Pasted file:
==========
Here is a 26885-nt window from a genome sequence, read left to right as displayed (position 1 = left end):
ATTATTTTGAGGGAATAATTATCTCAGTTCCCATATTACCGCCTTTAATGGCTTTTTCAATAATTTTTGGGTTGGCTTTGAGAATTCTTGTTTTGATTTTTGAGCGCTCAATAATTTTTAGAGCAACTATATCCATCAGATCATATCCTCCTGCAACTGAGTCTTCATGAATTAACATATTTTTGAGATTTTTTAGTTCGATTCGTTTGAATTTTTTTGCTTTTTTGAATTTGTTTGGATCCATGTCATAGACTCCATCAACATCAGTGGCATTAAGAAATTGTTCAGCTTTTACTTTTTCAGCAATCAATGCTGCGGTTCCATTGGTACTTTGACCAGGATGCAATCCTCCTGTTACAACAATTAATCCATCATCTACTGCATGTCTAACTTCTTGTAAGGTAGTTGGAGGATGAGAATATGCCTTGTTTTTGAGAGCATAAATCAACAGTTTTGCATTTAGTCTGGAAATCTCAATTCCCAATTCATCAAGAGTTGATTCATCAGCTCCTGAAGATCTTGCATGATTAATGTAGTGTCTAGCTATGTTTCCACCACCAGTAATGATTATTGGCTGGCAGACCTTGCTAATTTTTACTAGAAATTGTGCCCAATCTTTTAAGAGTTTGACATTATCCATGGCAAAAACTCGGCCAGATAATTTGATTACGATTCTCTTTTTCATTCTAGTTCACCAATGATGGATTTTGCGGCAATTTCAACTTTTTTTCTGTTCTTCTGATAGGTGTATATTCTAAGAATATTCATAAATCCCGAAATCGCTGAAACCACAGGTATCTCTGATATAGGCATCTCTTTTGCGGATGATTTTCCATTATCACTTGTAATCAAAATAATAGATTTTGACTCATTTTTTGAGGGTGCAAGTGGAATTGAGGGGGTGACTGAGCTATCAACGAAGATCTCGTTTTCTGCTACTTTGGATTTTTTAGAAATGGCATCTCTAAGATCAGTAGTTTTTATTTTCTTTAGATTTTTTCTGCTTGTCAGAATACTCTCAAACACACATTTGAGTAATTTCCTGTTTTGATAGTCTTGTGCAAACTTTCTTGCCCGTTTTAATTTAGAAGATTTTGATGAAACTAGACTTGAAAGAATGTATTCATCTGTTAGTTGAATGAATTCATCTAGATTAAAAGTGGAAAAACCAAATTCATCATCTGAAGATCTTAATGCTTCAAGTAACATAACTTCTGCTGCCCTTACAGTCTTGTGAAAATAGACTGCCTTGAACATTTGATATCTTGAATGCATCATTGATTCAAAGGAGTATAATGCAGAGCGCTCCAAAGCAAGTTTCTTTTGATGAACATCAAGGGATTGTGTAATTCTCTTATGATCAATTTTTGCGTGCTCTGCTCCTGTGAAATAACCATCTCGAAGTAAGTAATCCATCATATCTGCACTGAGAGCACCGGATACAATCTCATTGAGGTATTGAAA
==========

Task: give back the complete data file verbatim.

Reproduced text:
Here is a 26885-nt window from a genome sequence, read left to right as displayed (position 1 = left end):
ATTATTTTGAGGGAATAATTATCTCAGTTCCCATATTACCGCCTTTAATGGCTTTTTCAATAATTTTTGGGTTGGCTTTGAGAATTCTTGTTTTGATTTTTGAGCGCTCAATAATTTTTAGAGCAACTATATCCATCAGATCATATCCTCCTGCAACTGAGTCTTCATGAATTAACATATTTTTGAGATTTTTTAGTTCGATTCGTTTGAATTTTTTTGCTTTTTTGAATTTGTTTGGATCCATGTCATAGACTCCATCAACATCAGTGGCATTAAGAAATTGTTCAGCTTTTACTTTTTCAGCAATCAATGCTGCGGTTCCATTGGTACTTTGACCAGGATGCAATCCTCCTGTTACAACAATTAATCCATCATCTACTGCATGTCTAACTTCTTGTAAGGTAGTTGGAGGATGAGAATATGCCTTGTTTTTGAGAGCATAAATCAACAGTTTTGCATTTAGTCTGGAAATCTCAATTCCCAATTCATCAAGAGTTGATTCATCAGCTCCTGAAGATCTTGCATGATTAATGTAGTGTCTAGCTATGTTTCCACCACCAGTAATGATTATTGGCTGGCAGACCTTGCTAATTTTTACTAGAAATTGTGCCCAATCTTTTAAGAGTTTGACATTATCCATGGCAAAAACTCGGCCAGATAATTTGATTACGATTCTCTTTTTCATTCTAGTTCACCAATGATGGATTTTGCGGCAATTTCAACTTTTTTTCTGTTCTTCTGATAGGTGTATATTCTAAGAATATTCATAAATCCCGAAATCGCTGAAACCACAGGTATCTCTGATATAGGCATCTCTTTTGCGGATGATTTTCCATTATCACTTGTAATCAAAATAATAGATTTTGACTCATTTTTTGAGGGTGCAAGTGGAATTGAGGGGGTGACTGAGCTATCAACGAAGATCTCGTTTTCTGCTACTTTGGATTTTTTAGAAATGGCATCTCTAAGATCAGTAGTTTTTATTTTCTTTAGATTTTTTCTGCTTGTCAGAATACTCTCAAACACACATTTGAGTAATTTCCTGTTTTGATAGTCTTGTGCAAACTTTCTTGCCCGTTTTAATTTAGAAGATTTTGATGAAACTAGACTTGAAAGAATGTATTCATCTGTTAGTTGAATGAATTCATCTAGATTAAAAGTGGAAAAACCAAATTCATCATCTGAAGATCTTAATGCTTCAAGTAACATAACTTCTGCTGCCCTTACAGTCTTGTGAAAATAGACTGCCTTGAACATTTGATATCTTGAATGCATCATTGATTCAAAGGAGTATAATGCAGAGCGCTCCAAAGCAAGTTTCTTTTGATGAACATCAAGGGATTGTGTAATTCTCTTATGATCAATTTTTGCGTGCTCTGCTCCTGTGAAATAACCATCTCGAAGTAAGTAATCCATCATATCTGCACTGAGAGCACCGGATACAATCTCATTGAGGTATTGAAA